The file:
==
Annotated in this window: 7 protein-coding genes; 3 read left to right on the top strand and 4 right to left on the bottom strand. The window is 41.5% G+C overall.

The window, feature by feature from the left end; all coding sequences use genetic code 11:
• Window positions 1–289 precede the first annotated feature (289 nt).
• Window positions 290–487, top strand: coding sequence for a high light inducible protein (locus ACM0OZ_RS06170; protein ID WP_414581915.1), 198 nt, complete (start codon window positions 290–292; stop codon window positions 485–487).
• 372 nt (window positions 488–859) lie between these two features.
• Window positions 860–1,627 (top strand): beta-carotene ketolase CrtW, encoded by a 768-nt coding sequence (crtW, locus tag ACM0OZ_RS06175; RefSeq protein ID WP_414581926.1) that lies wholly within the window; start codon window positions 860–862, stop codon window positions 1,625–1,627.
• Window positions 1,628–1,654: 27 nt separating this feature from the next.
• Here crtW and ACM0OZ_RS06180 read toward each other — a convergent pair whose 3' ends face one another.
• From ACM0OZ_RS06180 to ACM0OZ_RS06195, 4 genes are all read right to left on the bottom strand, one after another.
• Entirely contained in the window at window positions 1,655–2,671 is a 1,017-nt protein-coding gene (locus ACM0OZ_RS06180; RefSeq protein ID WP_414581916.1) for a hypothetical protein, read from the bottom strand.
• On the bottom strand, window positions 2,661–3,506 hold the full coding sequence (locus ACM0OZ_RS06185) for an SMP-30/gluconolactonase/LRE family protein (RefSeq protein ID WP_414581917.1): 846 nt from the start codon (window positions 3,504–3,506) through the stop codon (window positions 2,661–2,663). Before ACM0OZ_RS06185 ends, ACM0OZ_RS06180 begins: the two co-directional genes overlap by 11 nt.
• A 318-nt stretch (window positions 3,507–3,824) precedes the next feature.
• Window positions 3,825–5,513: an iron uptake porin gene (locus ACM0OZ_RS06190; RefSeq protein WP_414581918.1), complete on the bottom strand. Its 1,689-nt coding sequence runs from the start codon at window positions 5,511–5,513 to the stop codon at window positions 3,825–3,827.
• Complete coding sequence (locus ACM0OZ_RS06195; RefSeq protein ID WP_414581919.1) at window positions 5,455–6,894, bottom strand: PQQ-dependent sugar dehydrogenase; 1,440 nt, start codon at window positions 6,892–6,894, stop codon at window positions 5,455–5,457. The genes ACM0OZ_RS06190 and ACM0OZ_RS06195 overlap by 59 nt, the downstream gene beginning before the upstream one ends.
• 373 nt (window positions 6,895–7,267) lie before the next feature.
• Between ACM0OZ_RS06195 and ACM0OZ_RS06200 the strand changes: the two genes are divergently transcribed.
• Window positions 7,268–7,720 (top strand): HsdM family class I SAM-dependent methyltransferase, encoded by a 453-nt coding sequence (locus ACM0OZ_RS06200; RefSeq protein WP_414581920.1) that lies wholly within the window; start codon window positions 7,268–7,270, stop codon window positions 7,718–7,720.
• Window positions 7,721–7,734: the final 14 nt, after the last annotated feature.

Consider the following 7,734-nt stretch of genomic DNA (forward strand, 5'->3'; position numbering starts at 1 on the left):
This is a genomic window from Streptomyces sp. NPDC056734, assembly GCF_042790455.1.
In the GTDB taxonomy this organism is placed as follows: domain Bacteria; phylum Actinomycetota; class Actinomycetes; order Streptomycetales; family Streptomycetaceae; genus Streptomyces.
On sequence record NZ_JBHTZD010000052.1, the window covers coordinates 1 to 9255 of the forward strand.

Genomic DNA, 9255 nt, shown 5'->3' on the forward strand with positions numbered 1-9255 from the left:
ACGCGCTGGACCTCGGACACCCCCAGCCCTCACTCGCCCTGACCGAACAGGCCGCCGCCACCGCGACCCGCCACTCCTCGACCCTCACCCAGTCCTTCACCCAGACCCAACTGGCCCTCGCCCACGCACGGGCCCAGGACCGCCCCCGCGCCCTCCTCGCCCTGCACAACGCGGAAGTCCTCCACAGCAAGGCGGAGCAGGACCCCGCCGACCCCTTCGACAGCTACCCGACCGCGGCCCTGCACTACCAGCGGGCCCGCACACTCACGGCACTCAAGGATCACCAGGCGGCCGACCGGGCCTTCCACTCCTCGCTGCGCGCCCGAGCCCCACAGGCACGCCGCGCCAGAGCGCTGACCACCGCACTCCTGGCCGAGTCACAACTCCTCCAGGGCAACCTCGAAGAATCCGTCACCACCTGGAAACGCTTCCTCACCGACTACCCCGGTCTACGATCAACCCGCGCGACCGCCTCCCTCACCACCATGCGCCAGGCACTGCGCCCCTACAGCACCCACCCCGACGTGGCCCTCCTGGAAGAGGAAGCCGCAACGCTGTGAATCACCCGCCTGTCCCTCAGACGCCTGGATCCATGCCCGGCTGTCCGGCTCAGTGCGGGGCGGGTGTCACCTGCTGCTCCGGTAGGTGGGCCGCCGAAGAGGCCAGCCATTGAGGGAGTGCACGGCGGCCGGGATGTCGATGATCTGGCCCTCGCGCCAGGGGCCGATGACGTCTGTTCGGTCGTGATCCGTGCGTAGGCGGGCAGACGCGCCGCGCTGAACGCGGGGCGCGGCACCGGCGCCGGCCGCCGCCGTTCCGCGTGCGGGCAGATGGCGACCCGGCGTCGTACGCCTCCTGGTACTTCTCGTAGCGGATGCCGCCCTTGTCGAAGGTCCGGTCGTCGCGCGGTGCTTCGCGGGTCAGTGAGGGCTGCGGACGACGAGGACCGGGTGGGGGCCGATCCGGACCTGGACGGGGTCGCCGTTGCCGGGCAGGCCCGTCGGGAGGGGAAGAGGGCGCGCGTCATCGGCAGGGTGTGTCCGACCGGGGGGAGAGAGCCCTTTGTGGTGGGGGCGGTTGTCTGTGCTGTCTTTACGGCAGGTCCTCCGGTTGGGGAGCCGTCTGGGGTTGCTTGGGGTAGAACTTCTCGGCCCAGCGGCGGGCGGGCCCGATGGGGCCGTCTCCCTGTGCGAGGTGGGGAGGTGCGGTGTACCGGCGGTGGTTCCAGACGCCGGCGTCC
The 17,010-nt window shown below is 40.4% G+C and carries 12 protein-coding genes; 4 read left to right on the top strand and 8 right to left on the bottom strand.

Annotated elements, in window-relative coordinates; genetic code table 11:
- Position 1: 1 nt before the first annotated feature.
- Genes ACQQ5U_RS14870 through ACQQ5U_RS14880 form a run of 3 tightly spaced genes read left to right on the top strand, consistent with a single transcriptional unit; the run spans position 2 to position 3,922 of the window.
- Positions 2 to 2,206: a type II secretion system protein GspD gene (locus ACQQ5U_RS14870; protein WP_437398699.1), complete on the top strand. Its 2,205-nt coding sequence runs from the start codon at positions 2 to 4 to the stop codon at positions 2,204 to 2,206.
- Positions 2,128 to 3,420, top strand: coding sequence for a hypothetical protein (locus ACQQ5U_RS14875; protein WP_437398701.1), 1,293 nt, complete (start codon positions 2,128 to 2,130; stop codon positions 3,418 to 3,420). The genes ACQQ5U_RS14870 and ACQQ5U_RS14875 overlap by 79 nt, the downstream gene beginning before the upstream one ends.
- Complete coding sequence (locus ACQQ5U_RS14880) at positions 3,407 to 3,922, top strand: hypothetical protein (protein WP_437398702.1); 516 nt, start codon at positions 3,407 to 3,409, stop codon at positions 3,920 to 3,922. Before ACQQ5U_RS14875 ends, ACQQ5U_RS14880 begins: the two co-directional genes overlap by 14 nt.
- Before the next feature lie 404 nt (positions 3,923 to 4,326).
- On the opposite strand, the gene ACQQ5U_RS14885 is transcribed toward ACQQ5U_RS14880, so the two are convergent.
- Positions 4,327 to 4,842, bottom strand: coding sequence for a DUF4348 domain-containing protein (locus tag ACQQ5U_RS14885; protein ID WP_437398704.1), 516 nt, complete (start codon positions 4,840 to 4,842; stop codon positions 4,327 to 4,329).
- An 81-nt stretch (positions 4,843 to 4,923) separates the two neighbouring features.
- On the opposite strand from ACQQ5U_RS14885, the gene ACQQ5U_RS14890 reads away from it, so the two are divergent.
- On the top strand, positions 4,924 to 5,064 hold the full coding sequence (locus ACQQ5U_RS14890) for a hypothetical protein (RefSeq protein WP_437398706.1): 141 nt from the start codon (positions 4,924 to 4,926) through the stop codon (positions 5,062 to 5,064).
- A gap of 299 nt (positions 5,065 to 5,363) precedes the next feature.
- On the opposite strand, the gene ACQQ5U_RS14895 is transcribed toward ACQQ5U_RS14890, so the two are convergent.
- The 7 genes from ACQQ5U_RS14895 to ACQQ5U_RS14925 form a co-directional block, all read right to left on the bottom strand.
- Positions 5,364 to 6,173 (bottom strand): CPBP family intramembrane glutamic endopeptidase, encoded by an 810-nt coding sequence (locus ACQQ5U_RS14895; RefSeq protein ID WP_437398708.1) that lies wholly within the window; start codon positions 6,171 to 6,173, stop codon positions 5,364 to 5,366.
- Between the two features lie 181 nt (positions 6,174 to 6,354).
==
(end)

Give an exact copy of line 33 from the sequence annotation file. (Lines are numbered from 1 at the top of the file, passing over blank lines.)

- On the opposite strand, the gene ACQQ5U_RS14885 is transcribed toward ACQQ5U_RS14880, so the two are convergent.